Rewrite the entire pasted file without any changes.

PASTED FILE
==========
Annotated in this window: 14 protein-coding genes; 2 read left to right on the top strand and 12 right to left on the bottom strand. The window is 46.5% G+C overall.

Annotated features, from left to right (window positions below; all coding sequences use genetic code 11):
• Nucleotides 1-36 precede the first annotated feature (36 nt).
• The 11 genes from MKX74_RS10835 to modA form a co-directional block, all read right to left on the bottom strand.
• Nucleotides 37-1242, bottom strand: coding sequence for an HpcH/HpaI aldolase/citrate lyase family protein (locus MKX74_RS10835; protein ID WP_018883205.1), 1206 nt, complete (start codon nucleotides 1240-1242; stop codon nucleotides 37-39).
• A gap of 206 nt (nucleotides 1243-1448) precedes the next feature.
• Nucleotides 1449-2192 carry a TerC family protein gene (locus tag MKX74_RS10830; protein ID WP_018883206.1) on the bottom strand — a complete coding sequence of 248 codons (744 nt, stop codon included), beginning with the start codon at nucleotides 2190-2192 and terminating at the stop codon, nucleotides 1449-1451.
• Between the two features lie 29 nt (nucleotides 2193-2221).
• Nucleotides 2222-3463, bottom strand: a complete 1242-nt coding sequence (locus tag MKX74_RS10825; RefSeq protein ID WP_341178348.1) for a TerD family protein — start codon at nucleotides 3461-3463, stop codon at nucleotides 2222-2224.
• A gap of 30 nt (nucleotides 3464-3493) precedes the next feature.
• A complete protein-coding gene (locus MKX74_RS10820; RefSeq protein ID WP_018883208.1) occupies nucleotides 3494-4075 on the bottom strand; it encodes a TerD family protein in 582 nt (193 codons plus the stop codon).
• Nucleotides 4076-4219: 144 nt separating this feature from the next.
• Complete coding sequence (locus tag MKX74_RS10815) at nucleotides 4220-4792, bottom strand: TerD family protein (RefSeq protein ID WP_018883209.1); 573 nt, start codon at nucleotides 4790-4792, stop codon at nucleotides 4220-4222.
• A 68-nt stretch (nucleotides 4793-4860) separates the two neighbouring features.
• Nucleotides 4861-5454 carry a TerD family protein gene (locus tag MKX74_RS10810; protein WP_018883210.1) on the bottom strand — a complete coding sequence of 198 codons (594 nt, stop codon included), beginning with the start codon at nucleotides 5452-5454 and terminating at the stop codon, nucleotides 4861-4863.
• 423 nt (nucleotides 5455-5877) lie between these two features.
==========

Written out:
Annotated in this window: 14 protein-coding genes; 2 read left to right on the top strand and 12 right to left on the bottom strand. The window is 46.5% G+C overall.

Annotated features, from left to right (window positions below; all coding sequences use genetic code 11):
• Nucleotides 1-36 precede the first annotated feature (36 nt).
• The 11 genes from MKX74_RS10835 to modA form a co-directional block, all read right to left on the bottom strand.
• Nucleotides 37-1242, bottom strand: coding sequence for an HpcH/HpaI aldolase/citrate lyase family protein (locus MKX74_RS10835; protein ID WP_018883205.1), 1206 nt, complete (start codon nucleotides 1240-1242; stop codon nucleotides 37-39).
• A gap of 206 nt (nucleotides 1243-1448) precedes the next feature.
• Nucleotides 1449-2192 carry a TerC family protein gene (locus tag MKX74_RS10830; protein ID WP_018883206.1) on the bottom strand — a complete coding sequence of 248 codons (744 nt, stop codon included), beginning with the start codon at nucleotides 2190-2192 and terminating at the stop codon, nucleotides 1449-1451.
• Between the two features lie 29 nt (nucleotides 2193-2221).
• Nucleotides 2222-3463, bottom strand: a complete 1242-nt coding sequence (locus tag MKX74_RS10825; RefSeq protein ID WP_341178348.1) for a TerD family protein — start codon at nucleotides 3461-3463, stop codon at nucleotides 2222-2224.
• A gap of 30 nt (nucleotides 3464-3493) precedes the next feature.
• A complete protein-coding gene (locus MKX74_RS10820; RefSeq protein ID WP_018883208.1) occupies nucleotides 3494-4075 on the bottom strand; it encodes a TerD family protein in 582 nt (193 codons plus the stop codon).
• Nucleotides 4076-4219: 144 nt separating this feature from the next.
• Complete coding sequence (locus tag MKX74_RS10815) at nucleotides 4220-4792, bottom strand: TerD family protein (RefSeq protein ID WP_018883209.1); 573 nt, start codon at nucleotides 4790-4792, stop codon at nucleotides 4220-4222.
• A 68-nt stretch (nucleotides 4793-4860) separates the two neighbouring features.
• Nucleotides 4861-5454 carry a TerD family protein gene (locus tag MKX74_RS10810; protein WP_018883210.1) on the bottom strand — a complete coding sequence of 198 codons (594 nt, stop codon included), beginning with the start codon at nucleotides 5452-5454 and terminating at the stop codon, nucleotides 4861-4863.
• 423 nt (nucleotides 5455-5877) lie between these two features.